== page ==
A group of enterprising players have created a No Man's Sky cryptocurrency, but don't worry: it isn't terrible. The Hub Coin currency is intended to give players something to do at endgame; it's awarded for fun activities and can be exchanged for in-game items or merch from a notable No Man's Sky fan organization.
What is the No Man's Sky cryptocurrency?
Generally speaking, cryptocurrency has a pretty bad reputation in the gaming community. Notably, Valve has banned cryptocurrency games on Steam, and NFTs (which are crypto-adjacent) have been called a scam by Itch.io and abandoned by companies like Team17. However, it might not all be bad. A group of enterprising No Man's Sky fans known as The Galactic Hub have created Hub Coin, a No Man's Sky cryptocurrency which is intended to address the lack of an endgame economy in the game.
As Galactic Hub member CasualLunatic19420 told Vice Waypoint, the goal of Hub Coin is to circumvent the usual pay-to-earn nonsense and to allow players simply to "have fun playing a video game". It's entirely run by the community and there's no developer intervention whatsoever, which, according to Hub treasury member 7101334, is what sets it apart from paid currencies available in other games. Hub Coin cannot be bought or sold for real money, and it runs entirely on a "testnet", which is essentially a testing environment for cryptocurrency. If it helps, you can think of testnets as the Monopoly money version of cryptocurrency; transactions can still go ahead, but they aren't actually worth anything in real life.
Galactic Hub treasury secretary Kaboom told Waypoint that the environmental impact of cryptocurrency, which has been flagged up by developers like Bungie and called out by organizations like the IGDA, was "our biggest concern". However, the testnet that Hub Coin uses, which is called Goerli, has limited environmental impact due to its use of proof-of-authority authentication. Proof-of-authority uses a lot less energy but requires more trust on the part of the users involved, which makes it perfect for a cryptocurrency with no real-world value. Players are working out the value of Hub Coin amongst themselves and agreeing to stick to that value; because it's entirely profit-free, there's really no motivation for involved players to lie or inflate it, so it's all done on a community basis. Inflation is still a worry for The Galactic Hub, with member Gizmokhan conceding that it is "the biggest concern for our future-proofing department". However, so far, Gizmokhan says the Hub has managed to avoid it due to a universal agreement among players to "use it and back its value".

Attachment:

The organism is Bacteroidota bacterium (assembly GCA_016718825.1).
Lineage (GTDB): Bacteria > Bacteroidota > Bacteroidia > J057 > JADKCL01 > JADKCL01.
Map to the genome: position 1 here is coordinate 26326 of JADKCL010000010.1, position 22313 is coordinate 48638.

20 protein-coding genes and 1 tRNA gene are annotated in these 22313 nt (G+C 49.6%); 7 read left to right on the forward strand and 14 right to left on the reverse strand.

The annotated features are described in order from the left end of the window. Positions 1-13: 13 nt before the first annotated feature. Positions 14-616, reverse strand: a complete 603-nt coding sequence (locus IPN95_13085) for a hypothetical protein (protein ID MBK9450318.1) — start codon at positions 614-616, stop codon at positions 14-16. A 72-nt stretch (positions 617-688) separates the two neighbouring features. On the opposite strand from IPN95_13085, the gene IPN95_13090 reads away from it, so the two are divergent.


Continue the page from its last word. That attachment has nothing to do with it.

No Man's Sky's remarkable transformation
This is all part of No Man's Sky's remarkable transformation from universal (no pun intended) gaming community pariah to success story. When the game was originally released in 2016, it was almost instantly derided by many, with its lack of content and perceived dishonesty in terms of promised features being at the forefront of gamers' complaints. Instead of abandoning the project, developer Hello Games knuckled down and got to work, releasing update after update over subsequent years, all for free. Eventually, the game's reputation began to turn around; as promised features were slowly added, No Man's Sky began to resemble more the game that was promised in its hype trailers. The game's reputation then grew to the point that fans hired out a public billboard near Hello Games' offices, thanking the studio for its hard work on the game.
The No Man's Sky cryptocurrency idea is more proof that the game's community remains solid in 2022. The Galactic Hub has been around almost since No Man's Sky's inception, and its mission has always been to help players to find a way to have fun within the game, even if they were disillusioned with the reality of No Man's Sky. It makes sense for the Hub to be behind a cryptocurrency that's intended to give players something to do when they've exhausted all of No Man's Sky's content, but it's still neat to see cryptocurrency being used for good instead of the relentless barrage of cheap grift that appears to be at its core, in the gaming industry at least. We'll bring you more on this when we get it.